To improve your opening play, you'll need to learn the tabiyas for your chosen route to a playable middlegame. What is a tabiya? Well, it's a word that you won't find in most dictionaries, not even the really big ones. It is said to be of Arabic origin and is used by chess players to mean a standard position in an opening which is usually reached by a normal sequence of moves (or sometimes more than one sequence) but after which the opponent usually has multiple options to choose from. For example, take a look at this position from the Ruy Lopez.
This is a tabiya in the Closed Ruy Lopez. It has been reached in thousands of grandmaster games and can be reached by a well known and somewhat forcing move order (actually, more than one, but most commonly 1. e4 e5 2. Nf3 Nc6 3. Bb5 a6 4. Ba4 Nf6 5. O-O Be7 6. Re1 b5 7. Bb3 d6 8. c3 O-O 9. h3 ). But at this point Black has multiple options from which to choose. He can enter the Chigorin Variation with 9...Na5, the Breyer Defense with 9...Nb8, the Zaitsev Variation with 9...Bb7, the Smyslov Variation with 9...h6, or even other variations without common names such as 9...Nd7. So this position squarely fits our definition of a tabiya.
Any opening line such as the one shown here may have more than one tabiya. For example, earlier in the same line this position is reached:
From here, Black may play 5...Be7 as in the previous example and leading to the Closed Variation. But he might also choose 5...Nxe4 and the Open Variation or even 5...b5 and the Arkangelsk Variation. So from the White point of view, this is also a tabiya.
So, what's the point? Well, one point is that it's easier to learn very theoretical openings by reviewing the tabiyas first, and then seeing the moves that connect them and studying the plans that fit them. This approach also makes it much easier for a player to recognize potential transpositions from one line or opening to another. And this also makes it a bit easier to not only recognize an out of book move, but to compare a new position to a visualization of the tabiya in order to realize the strengths or weaknesses of an alternative move.
But how do you remember the moves leading to a tabiya once you know it? This requires rote memorization or repetitive training for most people, and a good tool to use is the openings trainer feature of Fritz. Beginning with Fritz 8, a feature has been built in to help you learn the moves to reach a tabiya that you are studying called the Openings Trainer. You'll find it on the tools menu. Clicking on it will bring up this dialogue:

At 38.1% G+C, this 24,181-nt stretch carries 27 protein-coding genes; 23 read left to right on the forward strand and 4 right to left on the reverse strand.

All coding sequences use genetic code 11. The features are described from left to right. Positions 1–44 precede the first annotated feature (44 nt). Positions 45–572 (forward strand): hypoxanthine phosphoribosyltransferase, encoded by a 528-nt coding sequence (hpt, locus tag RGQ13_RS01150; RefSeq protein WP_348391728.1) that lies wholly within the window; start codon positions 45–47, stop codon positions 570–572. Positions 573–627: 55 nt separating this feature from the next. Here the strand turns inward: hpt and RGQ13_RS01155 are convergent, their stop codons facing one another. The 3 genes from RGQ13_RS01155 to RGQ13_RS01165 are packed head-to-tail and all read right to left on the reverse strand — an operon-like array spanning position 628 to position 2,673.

Most of the standard openings are listed on the left. The board shows the standard position from the opening, and below are the moves usually played to reach the position. By clicking to check the Detailed checkbox, you'll see a longer list including variations of these standard openings. Choosing one and then clicking the OK button will put you back on a board window with Fritz responding to your moves. If you make a move that is wrong for the opening line, you'll get an error tone or a message from the coach, depending on how your options are set. Ten times through the line correctly and you'll probably be well on the way to having a lot more theory committed to memory than you did before you started. Of course, all of this is only to give you a baseline to work from. Knowing these moves by heart will be of little use to you until you have also studied and understand the rationale for the moves and the consequences of deviating from them.
Got your own little pet line and you don't see a tabiya for it on the list? No problem. You can add your own opening variations to the database used. You can even replace Fritz' training database completely and substitute a custom one of your own. For straight forward instructions on using this feature see the seminal article by Steve Lopez.
What is the best way to continue your study of the openings after using these techniques? Most coaches will probably tell you 'one move at a time' by making a study of every game that you play. But that's fodder for another article.